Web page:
October is Breast Cancer Awareness Month and according to the American Cancer Society breast cancer is found in about 1 in every 3,000 pregnant women.
At 32 weeks pregnant and at 32 years old , Tucson resident Laura Huerta was diagnosed with stage 3 breast cancer.
"I told them are you sure, I'm pregnant. I can't have breast cancer," said Huerta.
With no family history of the disease at 34 weeks she had surgery to remove the tumor.
"It felt like a tingling sensation on my breast and sharp stabbing pain. That wasn't not normal. I didn't feel it on my left , only my right, " said Huerta.
"My oncologist.. they ruled it as spontaneous breast cancer," Huerta added.
At 36 weeks Huerta was induced and gave birth to her daughter. Just ten days later she began chemotherapy and radiation.
" I want to say like for the first 6 to 7 months I wasn't really there for my baby. Sad. I would get home from chemo and I was drained," said Huerta.
Huerta says the love and support she received from her family helped her get through the rough times. She also utilized resources from available through the American Cancer Society.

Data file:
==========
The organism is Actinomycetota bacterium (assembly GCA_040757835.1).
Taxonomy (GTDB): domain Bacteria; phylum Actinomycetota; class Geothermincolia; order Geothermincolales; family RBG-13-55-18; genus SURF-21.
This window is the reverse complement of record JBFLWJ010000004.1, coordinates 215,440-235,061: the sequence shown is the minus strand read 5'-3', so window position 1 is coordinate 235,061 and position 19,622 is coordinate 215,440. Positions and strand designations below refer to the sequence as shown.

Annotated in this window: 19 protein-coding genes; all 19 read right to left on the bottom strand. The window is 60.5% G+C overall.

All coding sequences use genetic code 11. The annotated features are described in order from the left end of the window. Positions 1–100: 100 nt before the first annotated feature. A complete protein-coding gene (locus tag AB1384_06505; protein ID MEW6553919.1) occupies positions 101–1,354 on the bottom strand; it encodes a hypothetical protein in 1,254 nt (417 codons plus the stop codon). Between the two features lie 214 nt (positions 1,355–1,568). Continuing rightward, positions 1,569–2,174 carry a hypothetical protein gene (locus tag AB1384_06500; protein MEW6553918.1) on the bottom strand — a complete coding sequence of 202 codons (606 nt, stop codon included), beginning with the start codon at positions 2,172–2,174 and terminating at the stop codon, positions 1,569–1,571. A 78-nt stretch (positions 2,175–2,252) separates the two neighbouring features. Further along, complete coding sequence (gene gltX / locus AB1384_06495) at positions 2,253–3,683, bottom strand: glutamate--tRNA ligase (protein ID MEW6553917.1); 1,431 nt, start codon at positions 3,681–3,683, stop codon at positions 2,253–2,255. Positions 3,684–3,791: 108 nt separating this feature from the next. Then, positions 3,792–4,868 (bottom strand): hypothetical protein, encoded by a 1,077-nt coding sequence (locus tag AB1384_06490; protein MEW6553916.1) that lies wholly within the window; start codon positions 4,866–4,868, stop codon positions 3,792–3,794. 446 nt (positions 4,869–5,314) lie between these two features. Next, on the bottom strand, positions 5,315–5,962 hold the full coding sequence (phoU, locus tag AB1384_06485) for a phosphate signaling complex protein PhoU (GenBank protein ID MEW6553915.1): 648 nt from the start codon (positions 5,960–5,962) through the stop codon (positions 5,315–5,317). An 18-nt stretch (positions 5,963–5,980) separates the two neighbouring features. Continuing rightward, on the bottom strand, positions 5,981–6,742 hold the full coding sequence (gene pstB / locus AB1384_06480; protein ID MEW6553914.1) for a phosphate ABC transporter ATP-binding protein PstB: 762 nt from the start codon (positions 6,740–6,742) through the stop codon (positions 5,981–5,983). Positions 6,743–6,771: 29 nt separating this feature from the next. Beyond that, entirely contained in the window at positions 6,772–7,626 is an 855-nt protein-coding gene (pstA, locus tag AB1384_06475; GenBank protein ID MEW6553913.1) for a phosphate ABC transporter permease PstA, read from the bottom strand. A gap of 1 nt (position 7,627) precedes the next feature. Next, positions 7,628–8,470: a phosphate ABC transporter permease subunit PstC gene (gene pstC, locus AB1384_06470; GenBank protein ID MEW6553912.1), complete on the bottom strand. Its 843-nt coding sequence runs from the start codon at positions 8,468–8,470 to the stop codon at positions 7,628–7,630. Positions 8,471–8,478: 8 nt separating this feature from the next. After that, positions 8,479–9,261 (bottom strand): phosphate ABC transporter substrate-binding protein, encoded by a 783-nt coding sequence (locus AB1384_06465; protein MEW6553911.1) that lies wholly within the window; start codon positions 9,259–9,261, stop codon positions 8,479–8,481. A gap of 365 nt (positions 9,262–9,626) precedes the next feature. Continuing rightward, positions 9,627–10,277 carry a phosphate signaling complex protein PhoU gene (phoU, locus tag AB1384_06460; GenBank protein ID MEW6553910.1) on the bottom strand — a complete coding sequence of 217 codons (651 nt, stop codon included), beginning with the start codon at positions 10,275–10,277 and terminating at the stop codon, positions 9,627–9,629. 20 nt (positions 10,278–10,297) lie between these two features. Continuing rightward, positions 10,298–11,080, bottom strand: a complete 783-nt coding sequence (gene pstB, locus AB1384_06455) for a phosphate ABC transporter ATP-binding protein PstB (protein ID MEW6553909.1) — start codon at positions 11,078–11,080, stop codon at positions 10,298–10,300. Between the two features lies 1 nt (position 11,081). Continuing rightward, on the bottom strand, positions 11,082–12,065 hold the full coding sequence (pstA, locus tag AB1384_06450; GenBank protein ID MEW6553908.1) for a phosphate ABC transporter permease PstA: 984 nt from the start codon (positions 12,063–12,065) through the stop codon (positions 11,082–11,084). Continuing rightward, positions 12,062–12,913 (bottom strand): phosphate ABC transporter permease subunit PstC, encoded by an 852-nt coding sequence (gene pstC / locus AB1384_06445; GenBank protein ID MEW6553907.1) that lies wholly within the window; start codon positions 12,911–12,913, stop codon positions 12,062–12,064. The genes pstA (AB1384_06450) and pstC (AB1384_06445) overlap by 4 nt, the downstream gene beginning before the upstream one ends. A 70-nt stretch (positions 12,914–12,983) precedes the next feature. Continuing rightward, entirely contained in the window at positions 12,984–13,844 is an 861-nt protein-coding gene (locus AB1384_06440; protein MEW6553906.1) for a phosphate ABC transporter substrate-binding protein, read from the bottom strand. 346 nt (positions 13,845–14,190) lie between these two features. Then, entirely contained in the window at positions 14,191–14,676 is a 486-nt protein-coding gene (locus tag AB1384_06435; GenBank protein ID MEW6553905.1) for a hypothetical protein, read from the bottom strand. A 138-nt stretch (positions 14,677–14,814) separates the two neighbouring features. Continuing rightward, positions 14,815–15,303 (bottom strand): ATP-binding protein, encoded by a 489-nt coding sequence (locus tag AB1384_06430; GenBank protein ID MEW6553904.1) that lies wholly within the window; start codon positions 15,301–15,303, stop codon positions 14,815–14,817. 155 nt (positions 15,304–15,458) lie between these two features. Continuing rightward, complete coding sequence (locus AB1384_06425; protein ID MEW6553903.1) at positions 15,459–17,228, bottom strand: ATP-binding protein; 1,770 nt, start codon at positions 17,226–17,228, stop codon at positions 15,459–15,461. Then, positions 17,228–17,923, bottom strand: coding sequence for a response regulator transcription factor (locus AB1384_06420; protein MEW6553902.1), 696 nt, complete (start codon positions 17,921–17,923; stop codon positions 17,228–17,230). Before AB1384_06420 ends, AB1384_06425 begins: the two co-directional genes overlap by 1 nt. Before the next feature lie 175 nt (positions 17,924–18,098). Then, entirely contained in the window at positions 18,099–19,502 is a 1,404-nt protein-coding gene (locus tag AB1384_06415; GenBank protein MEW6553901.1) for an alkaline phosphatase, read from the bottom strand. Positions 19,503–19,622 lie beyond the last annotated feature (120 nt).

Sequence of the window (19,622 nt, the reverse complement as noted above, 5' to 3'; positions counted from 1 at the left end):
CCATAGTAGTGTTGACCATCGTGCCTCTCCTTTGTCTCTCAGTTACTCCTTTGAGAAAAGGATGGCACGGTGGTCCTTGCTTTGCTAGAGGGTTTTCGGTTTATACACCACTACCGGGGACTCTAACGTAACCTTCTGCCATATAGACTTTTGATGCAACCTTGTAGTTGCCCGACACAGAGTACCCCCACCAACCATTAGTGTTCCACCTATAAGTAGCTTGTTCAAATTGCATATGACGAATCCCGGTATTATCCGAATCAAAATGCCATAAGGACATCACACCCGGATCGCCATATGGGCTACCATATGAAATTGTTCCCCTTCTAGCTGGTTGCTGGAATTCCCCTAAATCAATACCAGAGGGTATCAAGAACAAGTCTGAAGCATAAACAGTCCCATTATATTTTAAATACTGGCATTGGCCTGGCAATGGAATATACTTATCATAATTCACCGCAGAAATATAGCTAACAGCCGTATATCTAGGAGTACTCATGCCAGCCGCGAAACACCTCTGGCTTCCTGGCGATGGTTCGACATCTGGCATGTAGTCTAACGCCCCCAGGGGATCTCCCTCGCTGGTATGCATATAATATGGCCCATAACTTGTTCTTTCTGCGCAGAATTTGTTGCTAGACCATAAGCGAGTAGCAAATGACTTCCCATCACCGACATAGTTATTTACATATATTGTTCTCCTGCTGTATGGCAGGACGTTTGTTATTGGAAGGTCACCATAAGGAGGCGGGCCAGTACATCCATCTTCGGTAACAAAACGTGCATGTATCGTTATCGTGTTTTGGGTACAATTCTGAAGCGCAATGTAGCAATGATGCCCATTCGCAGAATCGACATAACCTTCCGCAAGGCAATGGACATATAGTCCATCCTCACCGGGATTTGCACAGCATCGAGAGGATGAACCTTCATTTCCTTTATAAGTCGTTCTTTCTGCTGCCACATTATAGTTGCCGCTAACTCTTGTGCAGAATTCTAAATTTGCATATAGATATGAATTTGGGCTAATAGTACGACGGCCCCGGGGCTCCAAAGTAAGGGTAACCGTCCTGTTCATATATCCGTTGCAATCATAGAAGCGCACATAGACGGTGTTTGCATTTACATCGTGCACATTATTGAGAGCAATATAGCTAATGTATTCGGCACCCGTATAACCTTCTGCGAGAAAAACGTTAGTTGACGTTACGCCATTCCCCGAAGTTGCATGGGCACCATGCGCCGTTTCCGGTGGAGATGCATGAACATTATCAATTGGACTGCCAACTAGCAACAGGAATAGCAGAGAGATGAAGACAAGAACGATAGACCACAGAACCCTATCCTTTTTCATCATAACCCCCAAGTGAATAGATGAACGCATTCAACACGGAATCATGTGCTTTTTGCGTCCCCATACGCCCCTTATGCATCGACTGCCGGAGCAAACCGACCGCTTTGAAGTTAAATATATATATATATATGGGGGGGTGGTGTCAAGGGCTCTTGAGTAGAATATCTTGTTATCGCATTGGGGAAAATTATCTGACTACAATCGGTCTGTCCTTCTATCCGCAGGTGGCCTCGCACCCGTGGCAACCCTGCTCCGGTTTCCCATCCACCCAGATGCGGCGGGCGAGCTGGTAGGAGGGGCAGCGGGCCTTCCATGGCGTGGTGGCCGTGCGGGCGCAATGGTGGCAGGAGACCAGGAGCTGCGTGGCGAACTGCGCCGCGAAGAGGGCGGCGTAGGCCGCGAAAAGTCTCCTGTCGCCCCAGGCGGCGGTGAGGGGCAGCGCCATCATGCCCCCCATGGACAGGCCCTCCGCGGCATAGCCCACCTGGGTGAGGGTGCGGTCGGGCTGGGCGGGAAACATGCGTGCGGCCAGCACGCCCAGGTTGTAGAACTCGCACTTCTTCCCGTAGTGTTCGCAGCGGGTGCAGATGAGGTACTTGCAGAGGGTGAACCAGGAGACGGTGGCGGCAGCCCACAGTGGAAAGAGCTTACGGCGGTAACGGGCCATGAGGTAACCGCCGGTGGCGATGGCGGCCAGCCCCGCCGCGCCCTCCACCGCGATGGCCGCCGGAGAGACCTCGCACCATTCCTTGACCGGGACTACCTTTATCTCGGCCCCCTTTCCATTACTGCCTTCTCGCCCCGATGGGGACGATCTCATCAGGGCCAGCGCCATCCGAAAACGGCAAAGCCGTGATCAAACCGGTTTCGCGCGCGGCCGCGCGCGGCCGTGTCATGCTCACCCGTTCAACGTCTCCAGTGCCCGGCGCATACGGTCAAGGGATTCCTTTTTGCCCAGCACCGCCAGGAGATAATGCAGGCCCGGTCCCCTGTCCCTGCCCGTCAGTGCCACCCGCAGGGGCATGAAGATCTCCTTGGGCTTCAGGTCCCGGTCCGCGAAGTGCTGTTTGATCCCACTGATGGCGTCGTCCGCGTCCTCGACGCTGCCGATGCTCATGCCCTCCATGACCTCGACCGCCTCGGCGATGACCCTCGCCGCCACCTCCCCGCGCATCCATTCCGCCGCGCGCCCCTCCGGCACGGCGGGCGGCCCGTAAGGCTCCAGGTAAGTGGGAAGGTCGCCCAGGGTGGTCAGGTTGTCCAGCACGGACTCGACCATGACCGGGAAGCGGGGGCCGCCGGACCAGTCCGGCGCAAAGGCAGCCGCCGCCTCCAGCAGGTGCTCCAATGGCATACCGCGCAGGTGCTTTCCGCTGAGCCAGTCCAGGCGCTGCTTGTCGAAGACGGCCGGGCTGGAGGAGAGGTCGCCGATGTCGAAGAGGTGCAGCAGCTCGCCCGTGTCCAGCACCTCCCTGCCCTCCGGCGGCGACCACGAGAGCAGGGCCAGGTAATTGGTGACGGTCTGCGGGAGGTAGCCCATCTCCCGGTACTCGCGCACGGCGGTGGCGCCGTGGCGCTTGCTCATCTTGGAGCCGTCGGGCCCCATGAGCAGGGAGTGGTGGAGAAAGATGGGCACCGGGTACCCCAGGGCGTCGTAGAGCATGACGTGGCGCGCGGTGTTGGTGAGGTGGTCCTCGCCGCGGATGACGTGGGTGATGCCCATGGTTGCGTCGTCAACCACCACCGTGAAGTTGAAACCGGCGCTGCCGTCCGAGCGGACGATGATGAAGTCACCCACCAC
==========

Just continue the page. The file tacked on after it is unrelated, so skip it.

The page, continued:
The American Cancer Society says having breast cancer during pregnancy is rare , but with more women having children later in life the risk goes up. The organization also says that breast cancer is the most common type of cancer found during pregnancy, while breastfeeding, or within the first year of delivery.
"Trust your instinct. If it doesn't feel right , you need to get it checked," said Huerta.
Huerta is proud to say she is now breast cancer free and looking forward to this years Making Strides Against Breast Cancer walk.
"I would always just tell myself that my faith is bigger than my fear," said Huerta.
On October 17th, during the Arizona Cardinals game Huerta will be one of 50 survivors and their caregivers who will be on the field and highlighted during the breast cancer awareness halftime performance.